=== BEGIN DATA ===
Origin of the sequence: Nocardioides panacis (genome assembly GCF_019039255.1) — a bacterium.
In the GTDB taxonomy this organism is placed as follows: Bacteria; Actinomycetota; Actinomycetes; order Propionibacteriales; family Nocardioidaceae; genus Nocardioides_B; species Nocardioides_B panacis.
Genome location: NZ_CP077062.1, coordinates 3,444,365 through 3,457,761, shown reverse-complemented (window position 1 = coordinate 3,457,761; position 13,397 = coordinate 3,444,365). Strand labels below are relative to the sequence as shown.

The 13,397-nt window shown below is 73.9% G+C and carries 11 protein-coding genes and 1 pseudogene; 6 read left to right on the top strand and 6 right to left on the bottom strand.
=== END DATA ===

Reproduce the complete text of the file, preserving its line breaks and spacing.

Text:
Origin of the sequence: Nocardioides panacis (genome assembly GCF_019039255.1) — a bacterium.
In the GTDB taxonomy this organism is placed as follows: Bacteria; Actinomycetota; Actinomycetes; order Propionibacteriales; family Nocardioidaceae; genus Nocardioides_B; species Nocardioides_B panacis.
Genome location: NZ_CP077062.1, coordinates 3,444,365 through 3,457,761, shown reverse-complemented (window position 1 = coordinate 3,457,761; position 13,397 = coordinate 3,444,365). Strand labels below are relative to the sequence as shown.

The 13,397-nt window shown below is 73.9% G+C and carries 11 protein-coding genes and 1 pseudogene; 6 read left to right on the top strand and 6 right to left on the bottom strand.